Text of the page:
Memoirs of Viscountess Sundon: Mistress of the Robes to Queen Caroline, Consort of George II; Including Letters from the Most Celebated Persons of Her Time

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Mrs. A. T. Thomson
H. Colburn, 1848 - 383 من الصفحات
 

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الصفحة 134 - If modest youth, with cool reflection crown'd, And every opening virtue blooming round, Could save a parent's justest pride from fate, Or add one patriot to a sinking state ; This weeping marble had not ask'd thy tear, Or sadly told, how many hopes lie here ! The living virtue now had shone approv'd, The senate heard him, and his country lov'd. Yet...
الصفحة 280 - The Christian virtuoso; shewing that, by being addicted to experimental philosophy, a man is rather assisted than indisposed to be a good Christian.
الصفحة 106 - Some nymphs there are, too conscious of their face, For life predestined to the gnomes' embrace. These swell their prospects and exalt their pride, When offers are disdained, and love denied: Then gay ideas crowd the vacant brain, While peers, and dukes, and all their sweeping train, And garters, stars, and coronets appear, And in soft sounds, Your Grace salutes their ear.
الصفحة 66 - Let others creep by timid steps, and slow, On plain Experience lay foundations low, By common sense to common knowledge bred, And last, to Nature's Cause through Nature led.
الصفحة 283 - But his peculiar and favourite study was chemistry, in which he engaged with none of those ravenous and ambitious designs that draw many into them. His design was only to find out Nature, to see into what principles things might be resolved, and of what they were compounded, and to prepare good medicaments for the bodies of men.
الصفحة 283 - His design was only to find out nature, to see into what principles things might be resolved, and of what they were compounded, and to prepare good medicaments for the bodies of men. He spent neither his time nor fortune upon the vain pursuits of high promises and pretensions. He always kept himself within the compass that his estate might well bear ; and, ' as he made chemistry much the better for his dealing in it, so he never made himself either worse or the poorer for it.
الصفحة 294 - Whenever," as he observed in a private letter, " we step out of domestic life in search of felicity, we come back again disappointed, tired, and chagrined. One day passed under our own roof, with our friends and our family, is worth a thousand in any other place. The noise and bustle, or, as they are foolishly called, the diversions of life, are despicable and tasteless, when once we have experienced the real delight of a fire-side.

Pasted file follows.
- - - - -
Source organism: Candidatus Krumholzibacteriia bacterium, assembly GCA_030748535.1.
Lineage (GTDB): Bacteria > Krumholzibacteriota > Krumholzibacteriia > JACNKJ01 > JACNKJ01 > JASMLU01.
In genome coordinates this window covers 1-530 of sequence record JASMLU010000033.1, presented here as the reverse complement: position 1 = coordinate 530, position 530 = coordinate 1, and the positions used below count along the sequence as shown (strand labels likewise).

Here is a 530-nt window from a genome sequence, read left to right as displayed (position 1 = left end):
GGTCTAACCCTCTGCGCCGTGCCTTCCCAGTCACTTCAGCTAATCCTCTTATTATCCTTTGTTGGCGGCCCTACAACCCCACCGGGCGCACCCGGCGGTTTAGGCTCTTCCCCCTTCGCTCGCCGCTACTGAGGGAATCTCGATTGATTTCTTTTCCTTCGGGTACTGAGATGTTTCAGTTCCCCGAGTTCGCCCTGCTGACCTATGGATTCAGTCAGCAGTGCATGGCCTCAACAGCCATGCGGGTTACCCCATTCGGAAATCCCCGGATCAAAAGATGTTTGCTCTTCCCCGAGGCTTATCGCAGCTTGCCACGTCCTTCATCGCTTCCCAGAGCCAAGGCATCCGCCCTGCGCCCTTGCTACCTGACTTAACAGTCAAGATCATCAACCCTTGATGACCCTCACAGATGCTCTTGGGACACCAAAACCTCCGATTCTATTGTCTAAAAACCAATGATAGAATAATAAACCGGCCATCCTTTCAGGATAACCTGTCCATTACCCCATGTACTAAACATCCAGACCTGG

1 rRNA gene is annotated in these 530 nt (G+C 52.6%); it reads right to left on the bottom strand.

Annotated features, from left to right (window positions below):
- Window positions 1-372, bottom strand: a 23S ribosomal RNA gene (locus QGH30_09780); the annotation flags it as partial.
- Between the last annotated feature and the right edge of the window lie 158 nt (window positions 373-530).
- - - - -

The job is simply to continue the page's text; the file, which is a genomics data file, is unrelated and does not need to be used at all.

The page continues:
الصفحة 110 - Having purchased and given her lord's collection of statues to the University of Oxford, she has been there at the public act to receive adoration. A box was built for her near the Vice-Chancellor, where she sat three days together for four hours at a time to hear verses and speeches, to hear herself called Minerva ; nay, the public orator had prepared an encomium on her beauty, but being struck with her appearance, had enough presence of mind to whisk his compliments to the beauties of her mind....
الصفحة 286 - It is high time for me to hasten the payment of the thanks I owe your ladyship for the joy you are pleased to wish me, and of which that wish possibly gives me more than the occasion of it would. You have certainly reason, madam, to suspend your belief of a marriage, celebrated by no priest but fame, and made unknown to the supposed bridegroom. I may possibly...
الصفحة 45 - XIV. he lost the succession to a very good estate in the county of Wexford, in Ireland, from the same humour which he has preserved ever since, of preferring the state of his mind, to that of his fortune.

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